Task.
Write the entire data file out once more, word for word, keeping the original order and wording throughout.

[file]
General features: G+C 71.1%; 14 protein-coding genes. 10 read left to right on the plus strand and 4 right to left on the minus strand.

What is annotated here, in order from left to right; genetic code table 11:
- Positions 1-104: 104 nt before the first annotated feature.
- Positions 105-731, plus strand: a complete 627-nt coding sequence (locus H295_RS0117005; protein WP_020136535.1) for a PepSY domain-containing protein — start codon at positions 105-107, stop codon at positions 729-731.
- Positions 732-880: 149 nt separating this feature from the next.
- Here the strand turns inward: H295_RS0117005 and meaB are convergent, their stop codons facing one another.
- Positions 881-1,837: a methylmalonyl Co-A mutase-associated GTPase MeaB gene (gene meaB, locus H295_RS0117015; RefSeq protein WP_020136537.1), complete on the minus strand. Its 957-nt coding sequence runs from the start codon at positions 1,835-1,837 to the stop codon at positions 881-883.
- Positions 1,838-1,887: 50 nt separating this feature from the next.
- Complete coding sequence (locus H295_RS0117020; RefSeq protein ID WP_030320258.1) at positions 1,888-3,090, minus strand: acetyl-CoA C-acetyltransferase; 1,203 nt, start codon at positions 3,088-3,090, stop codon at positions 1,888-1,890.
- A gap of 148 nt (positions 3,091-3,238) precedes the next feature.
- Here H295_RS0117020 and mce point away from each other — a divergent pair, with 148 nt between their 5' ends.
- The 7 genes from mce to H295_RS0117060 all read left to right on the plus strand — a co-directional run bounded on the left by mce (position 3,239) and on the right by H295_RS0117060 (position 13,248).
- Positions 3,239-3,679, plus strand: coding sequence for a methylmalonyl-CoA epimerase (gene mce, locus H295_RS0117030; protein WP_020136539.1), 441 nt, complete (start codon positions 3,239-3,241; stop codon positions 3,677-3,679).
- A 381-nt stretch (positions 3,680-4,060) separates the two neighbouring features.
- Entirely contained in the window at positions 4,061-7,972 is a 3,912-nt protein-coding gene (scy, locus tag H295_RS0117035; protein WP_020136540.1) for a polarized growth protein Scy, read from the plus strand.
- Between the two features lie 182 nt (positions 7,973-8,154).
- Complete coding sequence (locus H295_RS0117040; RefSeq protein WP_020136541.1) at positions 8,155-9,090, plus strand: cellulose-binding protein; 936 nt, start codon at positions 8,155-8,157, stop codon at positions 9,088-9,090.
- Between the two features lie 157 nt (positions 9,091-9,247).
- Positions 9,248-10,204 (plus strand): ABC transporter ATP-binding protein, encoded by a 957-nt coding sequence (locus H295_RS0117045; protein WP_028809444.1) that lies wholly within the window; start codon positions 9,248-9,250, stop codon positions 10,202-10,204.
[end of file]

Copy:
General features: G+C 71.1%; 14 protein-coding genes. 10 read left to right on the plus strand and 4 right to left on the minus strand.

What is annotated here, in order from left to right; genetic code table 11:
- Positions 1-104: 104 nt before the first annotated feature.
- Positions 105-731, plus strand: a complete 627-nt coding sequence (locus H295_RS0117005; protein WP_020136535.1) for a PepSY domain-containing protein — start codon at positions 105-107, stop codon at positions 729-731.
- Positions 732-880: 149 nt separating this feature from the next.
- Here the strand turns inward: H295_RS0117005 and meaB are convergent, their stop codons facing one another.
- Positions 881-1,837: a methylmalonyl Co-A mutase-associated GTPase MeaB gene (gene meaB, locus H295_RS0117015; RefSeq protein WP_020136537.1), complete on the minus strand. Its 957-nt coding sequence runs from the start codon at positions 1,835-1,837 to the stop codon at positions 881-883.
- Positions 1,838-1,887: 50 nt separating this feature from the next.
- Complete coding sequence (locus H295_RS0117020; RefSeq protein ID WP_030320258.1) at positions 1,888-3,090, minus strand: acetyl-CoA C-acetyltransferase; 1,203 nt, start codon at positions 3,088-3,090, stop codon at positions 1,888-1,890.
- A gap of 148 nt (positions 3,091-3,238) precedes the next feature.
- Here H295_RS0117020 and mce point away from each other — a divergent pair, with 148 nt between their 5' ends.
- The 7 genes from mce to H295_RS0117060 all read left to right on the plus strand — a co-directional run bounded on the left by mce (position 3,239) and on the right by H295_RS0117060 (position 13,248).
- Positions 3,239-3,679, plus strand: coding sequence for a methylmalonyl-CoA epimerase (gene mce, locus H295_RS0117030; protein WP_020136539.1), 441 nt, complete (start codon positions 3,239-3,241; stop codon positions 3,677-3,679).
- A 381-nt stretch (positions 3,680-4,060) separates the two neighbouring features.
- Entirely contained in the window at positions 4,061-7,972 is a 3,912-nt protein-coding gene (scy, locus tag H295_RS0117035; protein WP_020136540.1) for a polarized growth protein Scy, read from the plus strand.
- Between the two features lie 182 nt (positions 7,973-8,154).
- Complete coding sequence (locus H295_RS0117040; RefSeq protein WP_020136541.1) at positions 8,155-9,090, plus strand: cellulose-binding protein; 936 nt, start codon at positions 8,155-8,157, stop codon at positions 9,088-9,090.
- Between the two features lie 157 nt (positions 9,091-9,247).
- Positions 9,248-10,204 (plus strand): ABC transporter ATP-binding protein, encoded by a 957-nt coding sequence (locus H295_RS0117045; protein WP_028809444.1) that lies wholly within the window; start codon positions 9,248-9,250, stop codon positions 10,202-10,204.